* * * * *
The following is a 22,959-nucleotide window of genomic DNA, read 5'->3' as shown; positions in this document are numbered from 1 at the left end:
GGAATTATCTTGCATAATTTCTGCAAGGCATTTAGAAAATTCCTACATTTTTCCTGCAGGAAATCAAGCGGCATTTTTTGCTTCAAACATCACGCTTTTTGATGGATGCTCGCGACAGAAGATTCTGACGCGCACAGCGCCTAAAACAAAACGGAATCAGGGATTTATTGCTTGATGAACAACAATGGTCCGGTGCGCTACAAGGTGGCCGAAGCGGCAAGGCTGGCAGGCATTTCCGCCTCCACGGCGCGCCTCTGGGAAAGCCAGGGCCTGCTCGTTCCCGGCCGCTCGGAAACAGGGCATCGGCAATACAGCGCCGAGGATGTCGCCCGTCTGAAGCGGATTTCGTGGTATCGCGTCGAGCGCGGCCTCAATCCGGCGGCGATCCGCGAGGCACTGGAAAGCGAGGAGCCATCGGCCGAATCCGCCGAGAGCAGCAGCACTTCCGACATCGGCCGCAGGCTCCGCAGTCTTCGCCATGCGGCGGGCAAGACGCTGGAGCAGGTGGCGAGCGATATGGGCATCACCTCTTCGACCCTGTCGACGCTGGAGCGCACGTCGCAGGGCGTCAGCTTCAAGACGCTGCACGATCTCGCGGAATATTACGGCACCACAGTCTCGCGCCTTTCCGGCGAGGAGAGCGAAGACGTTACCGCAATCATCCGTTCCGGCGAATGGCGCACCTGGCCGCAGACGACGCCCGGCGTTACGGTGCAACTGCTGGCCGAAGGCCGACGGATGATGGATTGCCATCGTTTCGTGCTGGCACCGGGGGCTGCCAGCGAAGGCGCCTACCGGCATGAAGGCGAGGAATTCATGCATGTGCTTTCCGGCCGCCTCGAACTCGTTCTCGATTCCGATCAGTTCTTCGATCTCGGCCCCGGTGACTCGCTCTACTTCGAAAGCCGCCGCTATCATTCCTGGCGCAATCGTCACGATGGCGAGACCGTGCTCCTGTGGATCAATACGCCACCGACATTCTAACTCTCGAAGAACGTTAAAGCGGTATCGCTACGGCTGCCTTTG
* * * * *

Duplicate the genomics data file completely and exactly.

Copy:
The following is a 22,959-nucleotide window of genomic DNA, read 5'->3' as shown; positions in this document are numbered from 1 at the left end:
GGAATTATCTTGCATAATTTCTGCAAGGCATTTAGAAAATTCCTACATTTTTCCTGCAGGAAATCAAGCGGCATTTTTTGCTTCAAACATCACGCTTTTTGATGGATGCTCGCGACAGAAGATTCTGACGCGCACAGCGCCTAAAACAAAACGGAATCAGGGATTTATTGCTTGATGAACAACAATGGTCCGGTGCGCTACAAGGTGGCCGAAGCGGCAAGGCTGGCAGGCATTTCCGCCTCCACGGCGCGCCTCTGGGAAAGCCAGGGCCTGCTCGTTCCCGGCCGCTCGGAAACAGGGCATCGGCAATACAGCGCCGAGGATGTCGCCCGTCTGAAGCGGATTTCGTGGTATCGCGTCGAGCGCGGCCTCAATCCGGCGGCGATCCGCGAGGCACTGGAAAGCGAGGAGCCATCGGCCGAATCCGCCGAGAGCAGCAGCACTTCCGACATCGGCCGCAGGCTCCGCAGTCTTCGCCATGCGGCGGGCAAGACGCTGGAGCAGGTGGCGAGCGATATGGGCATCACCTCTTCGACCCTGTCGACGCTGGAGCGCACGTCGCAGGGCGTCAGCTTCAAGACGCTGCACGATCTCGCGGAATATTACGGCACCACAGTCTCGCGCCTTTCCGGCGAGGAGAGCGAAGACGTTACCGCAATCATCCGTTCCGGCGAATGGCGCACCTGGCCGCAGACGACGCCCGGCGTTACGGTGCAACTGCTGGCCGAAGGCCGACGGATGATGGATTGCCATCGTTTCGTGCTGGCACCGGGGGCTGCCAGCGAAGGCGCCTACCGGCATGAAGGCGAGGAATTCATGCATGTGCTTTCCGGCCGCCTCGAACTCGTTCTCGATTCCGATCAGTTCTTCGATCTCGGCCCCGGTGACTCGCTCTACTTCGAAAGCCGCCGCTATCATTCCTGGCGCAATCGTCACGATGGCGAGACCGTGCTCCTGTGGATCAATACGCCACCGACATTCTAACTCTCGAAGAACGTTAAAGCGGTATCGCTACGGCTGCCTTTG